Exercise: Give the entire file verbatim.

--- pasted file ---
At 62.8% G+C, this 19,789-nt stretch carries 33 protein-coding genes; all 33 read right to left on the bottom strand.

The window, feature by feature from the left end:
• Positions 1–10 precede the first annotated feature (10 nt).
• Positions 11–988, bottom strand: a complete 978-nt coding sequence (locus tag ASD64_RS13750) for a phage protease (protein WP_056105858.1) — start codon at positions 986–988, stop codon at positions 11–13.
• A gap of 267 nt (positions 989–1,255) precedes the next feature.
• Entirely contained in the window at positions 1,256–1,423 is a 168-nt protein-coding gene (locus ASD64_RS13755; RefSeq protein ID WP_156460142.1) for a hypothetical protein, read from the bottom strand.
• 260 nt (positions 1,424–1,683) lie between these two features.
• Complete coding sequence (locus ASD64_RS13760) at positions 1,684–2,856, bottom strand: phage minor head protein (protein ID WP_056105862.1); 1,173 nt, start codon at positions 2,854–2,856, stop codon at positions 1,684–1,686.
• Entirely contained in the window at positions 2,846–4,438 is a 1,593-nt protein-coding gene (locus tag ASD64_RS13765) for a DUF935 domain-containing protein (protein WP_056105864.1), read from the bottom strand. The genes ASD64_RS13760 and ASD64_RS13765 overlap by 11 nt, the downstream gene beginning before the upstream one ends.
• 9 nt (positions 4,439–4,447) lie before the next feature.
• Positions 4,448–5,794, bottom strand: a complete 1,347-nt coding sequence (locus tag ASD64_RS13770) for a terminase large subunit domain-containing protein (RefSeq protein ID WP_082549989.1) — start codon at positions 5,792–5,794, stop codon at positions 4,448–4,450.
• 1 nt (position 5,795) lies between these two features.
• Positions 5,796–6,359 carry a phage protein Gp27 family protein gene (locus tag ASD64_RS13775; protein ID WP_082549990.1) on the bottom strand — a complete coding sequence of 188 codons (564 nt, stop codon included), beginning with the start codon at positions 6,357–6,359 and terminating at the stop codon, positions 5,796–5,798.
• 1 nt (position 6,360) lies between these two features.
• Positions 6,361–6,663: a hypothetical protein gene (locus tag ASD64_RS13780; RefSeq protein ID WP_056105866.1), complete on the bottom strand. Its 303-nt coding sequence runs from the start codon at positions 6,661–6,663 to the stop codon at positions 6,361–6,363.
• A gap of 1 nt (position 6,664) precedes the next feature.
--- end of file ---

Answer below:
At 62.8% G+C, this 19,789-nt stretch carries 33 protein-coding genes; all 33 read right to left on the bottom strand.

The window, feature by feature from the left end:
• Positions 1–10 precede the first annotated feature (10 nt).
• Positions 11–988, bottom strand: a complete 978-nt coding sequence (locus tag ASD64_RS13750) for a phage protease (protein WP_056105858.1) — start codon at positions 986–988, stop codon at positions 11–13.
• A gap of 267 nt (positions 989–1,255) precedes the next feature.
• Entirely contained in the window at positions 1,256–1,423 is a 168-nt protein-coding gene (locus ASD64_RS13755; RefSeq protein ID WP_156460142.1) for a hypothetical protein, read from the bottom strand.
• 260 nt (positions 1,424–1,683) lie between these two features.
• Complete coding sequence (locus ASD64_RS13760) at positions 1,684–2,856, bottom strand: phage minor head protein (protein ID WP_056105862.1); 1,173 nt, start codon at positions 2,854–2,856, stop codon at positions 1,684–1,686.
• Entirely contained in the window at positions 2,846–4,438 is a 1,593-nt protein-coding gene (locus tag ASD64_RS13765) for a DUF935 domain-containing protein (protein WP_056105864.1), read from the bottom strand. The genes ASD64_RS13760 and ASD64_RS13765 overlap by 11 nt, the downstream gene beginning before the upstream one ends.
• 9 nt (positions 4,439–4,447) lie before the next feature.
• Positions 4,448–5,794, bottom strand: a complete 1,347-nt coding sequence (locus tag ASD64_RS13770) for a terminase large subunit domain-containing protein (RefSeq protein ID WP_082549989.1) — start codon at positions 5,792–5,794, stop codon at positions 4,448–4,450.
• 1 nt (position 5,795) lies between these two features.
• Positions 5,796–6,359 carry a phage protein Gp27 family protein gene (locus tag ASD64_RS13775; protein ID WP_082549990.1) on the bottom strand — a complete coding sequence of 188 codons (564 nt, stop codon included), beginning with the start codon at positions 6,357–6,359 and terminating at the stop codon, positions 5,796–5,798.
• 1 nt (position 6,360) lies between these two features.
• Positions 6,361–6,663: a hypothetical protein gene (locus tag ASD64_RS13780; RefSeq protein ID WP_056105866.1), complete on the bottom strand. Its 303-nt coding sequence runs from the start codon at positions 6,661–6,663 to the stop codon at positions 6,361–6,363.
• A gap of 1 nt (position 6,664) precedes the next feature.